At the time, the television stations were privately owned, and it wasn’t until a year to 18 months later that the government took over. It knew the power of the medium back then, and used it to its advantage.
“Castro was marketing the revolution,” said Yeidy M. Rivero, author of the book Broadcasting Modernity, which examines the history of commercial television in Cuba from 1950 to 1960. “He was very charismatic, and he used it perfectly well.”
Rivero, a professor at the University of Michigan, was at the University of Miami’s Otto G. Richter Library Wednesday night to talk about her book, and engage the audience gathered in the Cuban Heritage Collection’s Roberto C. Goizueta Pavilion in a discussion about the birth of commercial television in Cuba during a period of political and economic upheaval.
It was a homecoming of sorts for the historian. Rivero credits the research she did at the Cuban Heritage Collection at UM Libraries for igniting her passion for the project. From day one, she recalled, she was provided a daily cafecito to enjoy – “with plenty of sugar.”
“I feel like this is part of my family,” Rivero shared.
Cuba’s history with television is remarkable, with the island nation at the cutting edge of production and programming from the beginning. Talented employees helped advance the products. Some fled Cuba because of the instability, enriching television production in other Latin American countries, including Venezuela and Puerto Rico.
Cuba, Rivero said, was the first country in Latin America to have color television, and second in the world to feature it after the United States.
Rivero added that she has always been “fascinated by the popularity of the medium,” and began researching commercial television in Cuba about a decade ago. She read every newspaper and magazine article she could find on television in Cuba, and was pleasantly surprised to find detailed analyses in documents at the Biblioteca Nacional José Martí Centro de Investigaciones del Instituto Cubano de Radio y Televisión in Havana.
Early television in Cuba, she said, was used to convey the country as modern, emerging, economically successful, educated, and morally sound. Some rumba dances were censored on television because they were deemed too risqué.
“When I began my research,” Rivero said, “I had no idea what I would find.”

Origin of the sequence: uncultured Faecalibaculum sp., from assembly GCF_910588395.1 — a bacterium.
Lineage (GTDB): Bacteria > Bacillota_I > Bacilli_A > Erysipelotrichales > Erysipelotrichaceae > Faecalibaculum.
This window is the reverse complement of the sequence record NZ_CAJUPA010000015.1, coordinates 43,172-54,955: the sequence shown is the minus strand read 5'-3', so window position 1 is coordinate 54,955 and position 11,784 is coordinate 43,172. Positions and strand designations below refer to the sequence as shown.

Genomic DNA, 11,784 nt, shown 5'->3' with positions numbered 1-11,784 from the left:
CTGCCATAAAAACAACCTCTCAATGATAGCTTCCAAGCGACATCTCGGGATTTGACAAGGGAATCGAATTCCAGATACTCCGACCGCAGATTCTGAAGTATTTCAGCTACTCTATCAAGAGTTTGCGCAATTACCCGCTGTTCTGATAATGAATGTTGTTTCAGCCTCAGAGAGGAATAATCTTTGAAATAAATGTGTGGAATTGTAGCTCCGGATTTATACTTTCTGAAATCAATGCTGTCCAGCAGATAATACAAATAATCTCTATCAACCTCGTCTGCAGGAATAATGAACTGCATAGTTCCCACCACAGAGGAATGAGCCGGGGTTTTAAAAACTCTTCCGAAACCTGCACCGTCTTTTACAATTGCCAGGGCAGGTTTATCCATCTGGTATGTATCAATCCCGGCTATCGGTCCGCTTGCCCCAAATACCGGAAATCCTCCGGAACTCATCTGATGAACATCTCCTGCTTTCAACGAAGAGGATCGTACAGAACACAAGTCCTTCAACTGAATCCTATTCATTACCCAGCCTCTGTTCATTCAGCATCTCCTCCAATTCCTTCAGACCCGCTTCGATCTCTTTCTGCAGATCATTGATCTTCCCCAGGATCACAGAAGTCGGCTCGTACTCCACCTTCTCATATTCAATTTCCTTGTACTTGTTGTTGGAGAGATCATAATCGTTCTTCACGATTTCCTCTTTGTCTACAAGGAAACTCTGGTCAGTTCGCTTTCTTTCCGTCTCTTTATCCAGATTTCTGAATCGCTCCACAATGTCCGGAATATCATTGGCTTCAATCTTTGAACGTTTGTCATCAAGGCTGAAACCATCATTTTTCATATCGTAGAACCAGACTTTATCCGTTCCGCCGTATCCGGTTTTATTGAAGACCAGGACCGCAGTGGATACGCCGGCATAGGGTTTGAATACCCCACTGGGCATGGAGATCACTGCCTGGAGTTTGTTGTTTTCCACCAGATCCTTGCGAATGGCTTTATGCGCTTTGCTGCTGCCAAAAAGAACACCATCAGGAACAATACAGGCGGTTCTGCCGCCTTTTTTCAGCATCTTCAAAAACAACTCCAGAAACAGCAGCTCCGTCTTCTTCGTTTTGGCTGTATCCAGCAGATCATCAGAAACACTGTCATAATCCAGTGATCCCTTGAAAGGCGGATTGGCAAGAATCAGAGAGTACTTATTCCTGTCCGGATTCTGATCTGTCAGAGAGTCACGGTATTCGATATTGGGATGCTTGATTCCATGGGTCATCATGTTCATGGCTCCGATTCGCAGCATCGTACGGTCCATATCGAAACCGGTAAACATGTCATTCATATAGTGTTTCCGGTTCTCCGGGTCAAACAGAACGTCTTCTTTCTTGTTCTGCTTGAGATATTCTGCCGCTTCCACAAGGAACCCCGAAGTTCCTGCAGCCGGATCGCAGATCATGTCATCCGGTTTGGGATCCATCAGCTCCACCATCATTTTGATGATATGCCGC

Photos by Brittney Bomnin.
The CHC will have modified hours during the week of September 7-11. Please note the following holiday and early closure:
- Monday, September 7: Closed for Labor Day
- Wednesday, September 9: The CHC Reading Room will be closed all day in preparation for the event Broadcasting Modernity: Cuban Commercial Television, 1950-1960. Researchers will still be able to access and receive assistance from the Conference Room from 9 a.m. through 4 p.m.
For more information, please visit our Hours & Directions page.
An exhibition highlighting the island’s vibrant flora and fauna and their historical depictions, from iconic botanical illustrations to stunning wildlife publications to the beautifully colored specimens of the polymita picta, Cuba’s native tree snail. A series of historical photos, books, and other materials preserved by the Cuban Heritage Collection are now on display through Fall 2015 at the Roberto C. Goizueta Pavilion at the Otto G. Richter Library.
An exhibition highlighting iconic scenes and symbols from Cuba’s past, reimagined by internationally renowned Cuban artist María Martínez-Cañas. A limited-edition portfolio of gelatin silver prints is on view alongside the artist’s thirty-year collection of original Cuban stamps which inspired the work. The portfolio was donated to the Cuban Heritage Collection in 2015 by Alan Gordich. It is on display on the second floor of the Otto G. Richter Library.
The University of Miami’s Cuban Heritage Collection
and Florida International University’s Cuban Research Institute
invite you to a presentation of the book
Broadcasting Modernity: Cuban Commercial Television, 1950-1960
by Yeidy M. Rivero, PhD
Opening remarks by Jorge Duany, PhD
Director, FIU Cuban Research Institute
Wednesday, September 9, 2015
Reception 6:30 p.m.
Presentation 7 p.m.
Roberto C. Goizueta Pavilion
Otto G. Richter Library, 2nd Floor
University of Miami
1300 Memorial Drive
Coral Gables, FL 33146
RSVP to firstname.lastname@example.org or call 305-284-4026.
Reception sponsored by the Amigos of the Cuban Heritage Collection
The birth and development of commercial television in Cuba in the 1950s occurred alongside political and social turmoil. In this period of dramatic swings encompassing democracy, a coup, a dictatorship, and a revolution, television functioned as a beacon and promoter of Cuba’s identity as a modern nation. In Broadcasting Modernity, television historian Yeidy M. Rivero shows how the television industry enabled different institutions to convey an image of progress, democracy, economic abundance, high culture, education, morality, and decency. After nationalizing Cuban television, the state used it to advance Fidel Castro’s project of creating a modern socialist country. As Cuba changed, television changed with it. Dr. Rivero not only demonstrates television’s importance to Cuban cultural identity formation; she explains how the medium functions in society during times of radical political and social transformation.
Yeidy M. Rivero is Professor of Screen Arts and Cultures at the University of Michigan. She is the coeditor of Contemporary Latina/o Media: Rethinking Production, Circulation, and Politics (2014) and author of Tuning Out Blackness: Race and Nation in the History of Puerto Rican Television (2005). Her scholarship focuses on television studies, race and the media, global media, and Latino/a studies.